LIHU‘E — The Kaua‘i County Council voted unanimously Wednesday to proceed with the acquisition of 23.5 acres of property in Kilauea using the process of eminent domain.
The county plans to use the property to build affordable housing. The 7-0 vote in favor of adopting Resolution 2021-27 came after a lengthy discussion about Kaua‘i’s affordable housing crisis.
The council’s decision to use eminent domain to obtain the property comes after negotiations with the landowner, Leland Bertsch of B&D Properties, a North Dakota-based LLC, fell apart over the last two years.
Bertsch told The Garden Island that he valued the property at around $30 million — a price the county was unwilling to pay.
During the council’s meeting Wednesday, county Housing Director Adam Roversi said that the two parties were “so far apart that we’re not going to come to a negotiated agreement” to purchase the property by normal means.
Roversi stressed that the county “had no over-arching desire” to use eminent domain to acquire the property, but that it was necessary because of the inability to negotiate a price.
County Attorney Matthew Bracken told councilmembers that the process will proceed to court, where a fair market price for the property will be determined. There, B&D Properties will be able to dispute the necessity and legality of the claim.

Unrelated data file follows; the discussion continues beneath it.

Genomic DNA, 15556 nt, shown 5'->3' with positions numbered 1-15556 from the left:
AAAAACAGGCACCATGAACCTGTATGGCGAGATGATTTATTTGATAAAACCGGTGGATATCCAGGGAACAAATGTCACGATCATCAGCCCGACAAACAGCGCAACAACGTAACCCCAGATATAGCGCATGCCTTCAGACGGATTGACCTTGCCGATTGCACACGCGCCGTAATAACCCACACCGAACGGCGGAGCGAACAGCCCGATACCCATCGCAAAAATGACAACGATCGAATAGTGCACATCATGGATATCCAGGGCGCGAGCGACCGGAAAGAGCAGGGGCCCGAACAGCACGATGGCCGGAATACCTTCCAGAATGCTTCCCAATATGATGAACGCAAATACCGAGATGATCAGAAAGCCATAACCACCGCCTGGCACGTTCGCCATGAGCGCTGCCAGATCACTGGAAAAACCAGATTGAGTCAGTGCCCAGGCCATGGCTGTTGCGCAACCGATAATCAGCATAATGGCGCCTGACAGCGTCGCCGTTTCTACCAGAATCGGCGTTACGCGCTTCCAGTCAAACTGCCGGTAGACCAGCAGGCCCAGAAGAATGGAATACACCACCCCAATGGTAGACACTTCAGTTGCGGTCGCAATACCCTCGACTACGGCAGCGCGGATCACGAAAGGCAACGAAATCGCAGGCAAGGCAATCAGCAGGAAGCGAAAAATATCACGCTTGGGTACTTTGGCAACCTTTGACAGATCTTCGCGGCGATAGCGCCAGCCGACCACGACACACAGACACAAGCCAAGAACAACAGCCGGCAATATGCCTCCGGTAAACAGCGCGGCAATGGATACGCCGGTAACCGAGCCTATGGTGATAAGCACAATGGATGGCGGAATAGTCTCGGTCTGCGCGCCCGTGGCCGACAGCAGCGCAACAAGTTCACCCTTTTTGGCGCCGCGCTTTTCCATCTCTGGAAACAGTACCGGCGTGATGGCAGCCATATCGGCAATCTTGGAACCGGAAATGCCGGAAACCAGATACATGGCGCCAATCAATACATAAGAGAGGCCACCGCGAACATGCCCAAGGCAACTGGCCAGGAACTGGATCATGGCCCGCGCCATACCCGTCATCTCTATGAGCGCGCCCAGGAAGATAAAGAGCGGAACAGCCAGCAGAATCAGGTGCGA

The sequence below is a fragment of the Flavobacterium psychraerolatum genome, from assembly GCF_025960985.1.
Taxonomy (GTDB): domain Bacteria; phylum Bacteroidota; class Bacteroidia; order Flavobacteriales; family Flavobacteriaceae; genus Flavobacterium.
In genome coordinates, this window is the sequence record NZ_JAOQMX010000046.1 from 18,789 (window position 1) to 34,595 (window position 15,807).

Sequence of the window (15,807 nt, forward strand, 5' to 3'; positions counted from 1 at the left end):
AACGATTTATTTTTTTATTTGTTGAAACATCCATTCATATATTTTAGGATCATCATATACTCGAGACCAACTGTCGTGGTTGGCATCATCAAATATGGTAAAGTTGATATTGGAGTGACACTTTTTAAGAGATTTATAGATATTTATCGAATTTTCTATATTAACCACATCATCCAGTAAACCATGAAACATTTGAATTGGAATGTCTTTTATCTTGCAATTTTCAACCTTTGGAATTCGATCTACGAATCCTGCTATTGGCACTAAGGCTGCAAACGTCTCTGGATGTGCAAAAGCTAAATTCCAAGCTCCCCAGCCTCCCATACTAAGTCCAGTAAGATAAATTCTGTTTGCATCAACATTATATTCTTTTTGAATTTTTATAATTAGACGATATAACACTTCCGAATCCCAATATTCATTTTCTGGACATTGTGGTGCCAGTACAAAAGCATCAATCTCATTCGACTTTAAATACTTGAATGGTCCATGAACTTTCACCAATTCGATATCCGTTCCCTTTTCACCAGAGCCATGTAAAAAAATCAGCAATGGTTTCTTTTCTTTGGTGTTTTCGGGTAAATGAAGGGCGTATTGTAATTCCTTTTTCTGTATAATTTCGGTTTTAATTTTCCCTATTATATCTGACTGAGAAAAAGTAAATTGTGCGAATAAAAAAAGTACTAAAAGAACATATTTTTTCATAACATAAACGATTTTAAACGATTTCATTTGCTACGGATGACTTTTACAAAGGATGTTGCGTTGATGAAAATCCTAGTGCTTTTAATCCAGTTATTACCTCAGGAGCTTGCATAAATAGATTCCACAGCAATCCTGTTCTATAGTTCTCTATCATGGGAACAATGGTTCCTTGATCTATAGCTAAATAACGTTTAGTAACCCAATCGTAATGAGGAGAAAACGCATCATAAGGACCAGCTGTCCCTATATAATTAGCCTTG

Bracken noted that the property is currently zoned for agricultural use and will need to be rezoned through the county and state before housing can be developed on the site — a process he said could take one to two years.
Roversi pointed out that even though the property is zoned for agricultural use, there is no active farming or ranching taking place on the property and he did not believe there had been any since the dissolution of the Kilauea Plantation Company in the 1970s.
Councilmember Billy DeCosta praised the move to acquire the land using eminent domain, saying that the price of the property was effectively exclusionary to Kaua‘i residents. DeCosta said that the price of property on the island effectively locks out locals, leaving only wealthy off-island investors able to buy land on Kaua‘i.
“Large landowners, watch out,” DeCosta said. “Because we are doing what is in the best interest of our community. Locals cannot buy land today. How do we help them? This is one way to help them. Is Kilauea the only piece of property or the only one on the North Shore for residents to look out for? Wrong. We will look from west to north, and we will make sure that we have our community in the best interest.”
Councilmember Felicia Cowden took a softer tone, emphasizing that the county’s use of eminent domain was “not a predatory action.”
Council Chair Arryl Kaneshiro echoed her sentiment, pointing out that the county had used “every tool in the toolbox” to move forward with housing projects across the island, including at the Waimea 400 site and Lima Ola Workforce Housing.
Kaleb Lay, reporter, can be reached at 647-0329 or email@example.com.